Cora was sitting in the Burger King on Route 94 with her coffee and a copy of The Record. WOMAN ADMITS $1.2 MILLION REAL ESTATE SCAM. It was ten in the morning. It had snowed overnight but now it was melting. She was wearing a sweat suit, a Yankees cap, and a raincoat. Her hands shook and she smelled of cat. Outside delivery trucks rolled by and shook the big glass windows.
Cora was worried. Her hours at the A & P had been cut back and her other job cutting hair at the barber shop wasn't working out. The owner drank and drove customers away. "He reminds me of my ex. Always sayin the right things when he was sober, but it was just talk. A weak man when he drinks gets mean. I don't put up with that any more. I learned my lesson. Men don't change." There was no reason for her to stay in Jersey. "I put my house on the market but who knows. I really want to go to Florida. Everything is cheaper down there. I can stay with my sister until I get a job. And it's warm -- I can't take another winter here. I mean, this is only October and we've already got a taste of it."
Cora asked me whether or not I had a cigarette to spare. "Sorry, but I quit a while back."
"Good for you. I wish I could. Maybe when things calm down. My problem is that they cost so much. Nowadays I can't afford to smoke." She gave a snort, shifted herself in the seat, and took another sip of coffee. "Not for nothin, but nobody's got it easy these days. It's like we've used up all of our good luck. My sister lives in West Palm and all she talks about is crime. You'd think she was livin in the city." I thought to myself, the New York City crime rate is much lower than southern Florida's, by a wide margin. Like most people up here, she still thinks New York is Sodom and Gomorrah. Hell, the city is safer than most suburbs these days.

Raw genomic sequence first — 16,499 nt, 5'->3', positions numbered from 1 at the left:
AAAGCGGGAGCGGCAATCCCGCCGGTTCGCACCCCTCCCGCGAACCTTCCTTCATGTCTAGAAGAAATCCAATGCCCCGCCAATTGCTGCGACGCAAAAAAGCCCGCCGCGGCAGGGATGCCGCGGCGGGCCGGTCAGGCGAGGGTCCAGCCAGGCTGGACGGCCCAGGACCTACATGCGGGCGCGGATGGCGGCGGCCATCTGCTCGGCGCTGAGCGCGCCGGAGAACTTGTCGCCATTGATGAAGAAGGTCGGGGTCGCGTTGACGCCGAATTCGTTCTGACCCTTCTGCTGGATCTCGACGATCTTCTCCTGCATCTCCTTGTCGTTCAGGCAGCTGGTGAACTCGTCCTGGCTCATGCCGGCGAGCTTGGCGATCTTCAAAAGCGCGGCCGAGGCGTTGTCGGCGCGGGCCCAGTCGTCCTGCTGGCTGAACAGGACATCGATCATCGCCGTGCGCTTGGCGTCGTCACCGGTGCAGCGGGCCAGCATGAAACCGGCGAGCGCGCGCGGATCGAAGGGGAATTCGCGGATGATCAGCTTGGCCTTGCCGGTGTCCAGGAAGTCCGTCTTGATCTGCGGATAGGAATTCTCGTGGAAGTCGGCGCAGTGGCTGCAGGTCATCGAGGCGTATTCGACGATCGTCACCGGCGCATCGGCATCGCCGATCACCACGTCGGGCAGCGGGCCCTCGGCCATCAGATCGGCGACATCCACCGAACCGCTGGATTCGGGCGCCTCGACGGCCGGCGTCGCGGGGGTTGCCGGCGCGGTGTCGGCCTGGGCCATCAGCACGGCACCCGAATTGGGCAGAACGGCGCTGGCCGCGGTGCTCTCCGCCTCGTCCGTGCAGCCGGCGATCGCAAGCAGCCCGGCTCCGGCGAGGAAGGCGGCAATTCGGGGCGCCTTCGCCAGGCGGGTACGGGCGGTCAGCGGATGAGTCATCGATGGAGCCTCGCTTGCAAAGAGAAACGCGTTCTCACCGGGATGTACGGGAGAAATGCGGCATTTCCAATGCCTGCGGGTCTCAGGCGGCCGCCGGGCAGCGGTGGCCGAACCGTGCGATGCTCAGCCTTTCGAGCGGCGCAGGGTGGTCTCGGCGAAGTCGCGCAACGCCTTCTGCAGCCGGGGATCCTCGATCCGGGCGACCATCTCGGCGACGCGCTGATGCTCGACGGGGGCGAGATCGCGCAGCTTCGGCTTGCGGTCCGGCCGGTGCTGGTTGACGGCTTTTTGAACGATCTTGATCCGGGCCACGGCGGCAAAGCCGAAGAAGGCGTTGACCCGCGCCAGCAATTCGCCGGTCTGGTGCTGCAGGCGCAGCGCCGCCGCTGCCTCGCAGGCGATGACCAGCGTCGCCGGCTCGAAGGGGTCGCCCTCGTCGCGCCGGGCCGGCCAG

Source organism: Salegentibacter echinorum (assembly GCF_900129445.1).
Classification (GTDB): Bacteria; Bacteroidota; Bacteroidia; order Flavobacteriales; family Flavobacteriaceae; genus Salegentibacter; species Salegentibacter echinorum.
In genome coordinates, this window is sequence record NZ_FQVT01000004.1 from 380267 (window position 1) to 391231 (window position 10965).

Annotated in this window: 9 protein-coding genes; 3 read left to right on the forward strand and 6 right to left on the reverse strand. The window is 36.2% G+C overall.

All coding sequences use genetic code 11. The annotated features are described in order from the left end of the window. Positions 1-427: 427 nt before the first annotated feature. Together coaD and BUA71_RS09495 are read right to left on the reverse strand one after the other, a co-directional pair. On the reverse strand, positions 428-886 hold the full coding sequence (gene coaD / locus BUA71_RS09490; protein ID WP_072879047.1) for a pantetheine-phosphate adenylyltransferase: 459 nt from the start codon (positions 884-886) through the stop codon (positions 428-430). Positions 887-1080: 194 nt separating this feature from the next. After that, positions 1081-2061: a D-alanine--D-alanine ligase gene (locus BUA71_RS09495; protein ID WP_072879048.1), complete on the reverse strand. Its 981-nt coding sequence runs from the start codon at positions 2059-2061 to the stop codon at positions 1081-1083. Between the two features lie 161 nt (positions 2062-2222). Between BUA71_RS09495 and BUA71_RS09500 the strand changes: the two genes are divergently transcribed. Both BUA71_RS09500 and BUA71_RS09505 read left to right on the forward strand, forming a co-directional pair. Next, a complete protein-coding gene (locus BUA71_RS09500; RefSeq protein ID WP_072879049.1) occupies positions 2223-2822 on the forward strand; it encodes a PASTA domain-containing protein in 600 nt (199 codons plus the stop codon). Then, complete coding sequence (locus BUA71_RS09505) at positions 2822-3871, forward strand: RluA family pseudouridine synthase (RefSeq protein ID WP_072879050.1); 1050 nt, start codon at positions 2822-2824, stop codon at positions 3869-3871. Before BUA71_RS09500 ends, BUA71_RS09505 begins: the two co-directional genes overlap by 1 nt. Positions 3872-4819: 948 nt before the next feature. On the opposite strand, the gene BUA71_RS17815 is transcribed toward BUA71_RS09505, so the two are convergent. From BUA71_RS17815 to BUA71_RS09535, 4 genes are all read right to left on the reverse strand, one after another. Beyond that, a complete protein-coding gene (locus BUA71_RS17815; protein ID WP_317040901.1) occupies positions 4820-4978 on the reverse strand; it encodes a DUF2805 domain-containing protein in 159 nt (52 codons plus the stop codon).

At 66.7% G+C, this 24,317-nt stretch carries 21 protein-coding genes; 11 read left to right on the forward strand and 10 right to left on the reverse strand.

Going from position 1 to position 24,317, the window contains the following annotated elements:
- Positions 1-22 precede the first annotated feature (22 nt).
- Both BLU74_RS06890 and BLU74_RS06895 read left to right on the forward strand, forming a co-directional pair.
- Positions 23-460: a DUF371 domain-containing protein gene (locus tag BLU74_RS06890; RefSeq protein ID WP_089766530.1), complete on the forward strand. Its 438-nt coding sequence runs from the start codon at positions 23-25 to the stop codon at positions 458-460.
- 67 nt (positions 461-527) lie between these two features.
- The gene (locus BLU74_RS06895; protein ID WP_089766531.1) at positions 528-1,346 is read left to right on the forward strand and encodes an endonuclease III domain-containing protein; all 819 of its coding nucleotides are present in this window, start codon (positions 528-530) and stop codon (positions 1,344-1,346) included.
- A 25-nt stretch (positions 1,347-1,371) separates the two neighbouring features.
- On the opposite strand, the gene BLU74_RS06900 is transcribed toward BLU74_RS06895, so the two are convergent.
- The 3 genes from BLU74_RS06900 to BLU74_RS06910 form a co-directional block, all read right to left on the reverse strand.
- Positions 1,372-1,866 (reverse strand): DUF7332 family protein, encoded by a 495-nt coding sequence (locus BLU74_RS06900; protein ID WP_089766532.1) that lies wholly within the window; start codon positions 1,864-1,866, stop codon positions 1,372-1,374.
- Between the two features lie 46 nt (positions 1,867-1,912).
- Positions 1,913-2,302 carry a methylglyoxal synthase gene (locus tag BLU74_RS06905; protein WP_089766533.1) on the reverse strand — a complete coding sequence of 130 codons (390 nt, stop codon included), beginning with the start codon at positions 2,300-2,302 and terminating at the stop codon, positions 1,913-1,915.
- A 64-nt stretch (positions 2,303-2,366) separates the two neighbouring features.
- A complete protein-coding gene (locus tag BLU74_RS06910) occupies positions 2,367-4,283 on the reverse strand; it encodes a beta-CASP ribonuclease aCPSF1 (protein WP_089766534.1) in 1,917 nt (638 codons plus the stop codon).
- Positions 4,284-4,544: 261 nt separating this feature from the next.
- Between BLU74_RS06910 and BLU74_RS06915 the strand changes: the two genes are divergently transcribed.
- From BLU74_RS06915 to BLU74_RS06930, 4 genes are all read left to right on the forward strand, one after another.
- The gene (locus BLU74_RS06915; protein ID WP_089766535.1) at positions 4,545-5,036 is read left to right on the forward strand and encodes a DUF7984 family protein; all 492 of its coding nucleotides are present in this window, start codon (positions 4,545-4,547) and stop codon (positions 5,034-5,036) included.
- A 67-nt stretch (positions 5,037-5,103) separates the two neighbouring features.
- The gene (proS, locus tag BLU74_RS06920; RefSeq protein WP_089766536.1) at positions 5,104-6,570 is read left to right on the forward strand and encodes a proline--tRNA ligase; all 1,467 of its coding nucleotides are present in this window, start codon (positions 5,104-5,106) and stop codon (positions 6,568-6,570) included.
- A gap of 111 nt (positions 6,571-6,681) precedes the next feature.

She stopped talking and went back to her newspaper. STATE POLICE TO CRACK DOWN ON TAILGATERS. Her coffee was cold but she kept blowing on it anyway. I thought to myself, hey, she doesn't know me. I'm just another pilgrim with a free morning, unshaved, wearing yesterday's socks, looking for warmth, to be among people, content to be here, even with the so-so coffee and dirty tables. I was going to wish her 'a good day' or tell her to 'take care' but she seemed to have forgotten that I was there, so I just quietly walked away and found a seat of my own.
I had brought a book with me, a short novel by the Sudanese writer Tayeb Salih titled Season of Migration to the North. It was recommended by an acquaintance who happens to be a teacher and a poet. An articulate and passionate woman, I figured she knew what she was talking about when it came to books. And she was right on -- I was about a third of the way through it and completely engrossed. The black-white sexual relationships reminded me of Naipaul's Guerillas. It's an intricate dance, allowing yourself to be seduced by The Other, then finding yourself repulsed by the feeling of having been had. Such a common miscalculation -- you hear it everywhere, sometimes leading to violence.
It was funny to find myself there, in a Burger King in the wilds of Jersey about to return to Khartoum in my mind. As I opened the book, I noticed Cora was still reading her paper. I wondered what she was thinking.